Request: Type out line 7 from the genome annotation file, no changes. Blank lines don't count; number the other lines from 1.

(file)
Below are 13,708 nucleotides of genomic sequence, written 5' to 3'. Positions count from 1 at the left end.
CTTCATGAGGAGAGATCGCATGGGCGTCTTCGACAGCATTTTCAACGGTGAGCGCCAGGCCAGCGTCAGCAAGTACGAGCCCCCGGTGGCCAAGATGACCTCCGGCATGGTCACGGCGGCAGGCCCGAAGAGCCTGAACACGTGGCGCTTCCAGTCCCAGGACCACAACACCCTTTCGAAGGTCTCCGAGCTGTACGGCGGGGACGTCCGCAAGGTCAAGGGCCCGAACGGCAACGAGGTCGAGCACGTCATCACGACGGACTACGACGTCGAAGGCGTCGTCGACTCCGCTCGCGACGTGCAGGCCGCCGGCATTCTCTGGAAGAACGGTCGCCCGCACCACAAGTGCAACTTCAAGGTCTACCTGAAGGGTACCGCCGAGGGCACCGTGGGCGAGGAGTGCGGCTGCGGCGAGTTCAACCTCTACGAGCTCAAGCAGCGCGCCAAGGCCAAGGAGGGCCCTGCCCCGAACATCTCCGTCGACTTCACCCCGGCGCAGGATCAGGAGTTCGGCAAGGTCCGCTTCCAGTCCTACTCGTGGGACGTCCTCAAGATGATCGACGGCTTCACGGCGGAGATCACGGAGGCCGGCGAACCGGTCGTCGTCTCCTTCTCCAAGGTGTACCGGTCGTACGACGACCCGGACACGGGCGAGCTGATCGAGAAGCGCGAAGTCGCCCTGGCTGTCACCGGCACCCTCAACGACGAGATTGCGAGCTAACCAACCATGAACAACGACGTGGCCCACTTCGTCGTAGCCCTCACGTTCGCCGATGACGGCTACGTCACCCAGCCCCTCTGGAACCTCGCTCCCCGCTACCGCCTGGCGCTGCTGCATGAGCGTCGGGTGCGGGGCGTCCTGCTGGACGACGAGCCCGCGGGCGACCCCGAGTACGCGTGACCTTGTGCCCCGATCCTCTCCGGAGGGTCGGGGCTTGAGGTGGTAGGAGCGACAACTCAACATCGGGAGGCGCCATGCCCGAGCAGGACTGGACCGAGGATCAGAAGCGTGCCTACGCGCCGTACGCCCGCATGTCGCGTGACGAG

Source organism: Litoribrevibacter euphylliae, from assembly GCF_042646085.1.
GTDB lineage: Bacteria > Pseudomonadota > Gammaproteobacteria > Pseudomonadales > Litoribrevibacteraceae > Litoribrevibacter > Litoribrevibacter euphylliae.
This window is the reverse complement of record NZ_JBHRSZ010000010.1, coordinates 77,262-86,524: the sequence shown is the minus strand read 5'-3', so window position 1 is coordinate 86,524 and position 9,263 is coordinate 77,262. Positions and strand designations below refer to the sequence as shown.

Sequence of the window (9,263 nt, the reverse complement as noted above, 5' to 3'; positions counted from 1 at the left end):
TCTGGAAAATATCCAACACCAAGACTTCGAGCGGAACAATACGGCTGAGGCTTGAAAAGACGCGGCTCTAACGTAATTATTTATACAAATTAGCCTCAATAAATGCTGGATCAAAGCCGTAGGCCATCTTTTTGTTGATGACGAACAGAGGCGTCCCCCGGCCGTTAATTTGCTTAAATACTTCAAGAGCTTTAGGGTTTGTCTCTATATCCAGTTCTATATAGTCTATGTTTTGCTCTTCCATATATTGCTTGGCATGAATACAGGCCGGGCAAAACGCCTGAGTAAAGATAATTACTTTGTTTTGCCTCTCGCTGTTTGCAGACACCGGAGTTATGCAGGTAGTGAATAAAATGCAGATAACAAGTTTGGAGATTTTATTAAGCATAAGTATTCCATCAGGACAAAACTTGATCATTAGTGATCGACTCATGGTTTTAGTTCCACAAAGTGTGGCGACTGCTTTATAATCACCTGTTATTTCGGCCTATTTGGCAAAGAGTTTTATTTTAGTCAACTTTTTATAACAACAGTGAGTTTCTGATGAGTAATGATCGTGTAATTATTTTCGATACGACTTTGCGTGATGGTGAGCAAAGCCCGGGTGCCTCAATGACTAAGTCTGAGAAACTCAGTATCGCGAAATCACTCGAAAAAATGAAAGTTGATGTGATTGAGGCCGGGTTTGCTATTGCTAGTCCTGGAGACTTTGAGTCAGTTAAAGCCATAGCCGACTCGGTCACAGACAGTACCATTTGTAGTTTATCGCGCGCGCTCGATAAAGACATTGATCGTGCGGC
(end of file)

TCTGGAAAATATCCAACACCAAGACTTCGAGCGGAACAATACGGCTGAGGCTTGAAAAGACGCGGCTCTAACGTAATTATTTATACAAATTAGCCTCAATAAATGCTGGATCAAAGCCGTAGGCCATCTTTTTGTTGATGACGAACAGAGGCGTCCCCCGGCCGTTAATTTGCTTAAATACTTCAAGAGCTTTAGGGTTTGTCTCTATATCCAGTTCTATATAGTCTATGTTTTGCTCTTCCATATATTGCTTGGCATGAATACAGGCCGGGCAAAACGCCTGAGTAAAGATAATTACTTTGTTTTGCCTCTCGCTGTTTGCAGACACCGGAGTTATGCAGGTAGTGAATAAAATGCAGATAACAAGTTTGGAGATTTTATTAAGCATAAGTATTCCATCAGGACAAAACTTGATCATTAGTGATCGACTCATGGTTTTAGTTCCACAAAGTGTGGCGACTGCTTTATAATCACCTGTTATTTCGGCCTATTTGGCAAAGAGTTTTATTTTAGTCAACTTTTTATAACAACAGTGAGTTTCTGATGAGTAATGATCGTGTAATTATTTTCGATACGACTTTGCGTGATGGTGAGCAAAGCCCGGGTGCCTCAATGACTAAGTCTGAGAAACTCAGTATCGCGAAATCACTCGAAAAAATGAAAGTTGATGTGATTGAGGCCGGGTTTGCTATTGCTAGTCCTGGAGACTTTGAGTCAGTTAAAGCCATAGCCGACTCGGTCACAGACAGTACCATTTGTAGTTTATCGCGCGCGCTCGATAAAGACATTGATCGTGCGGC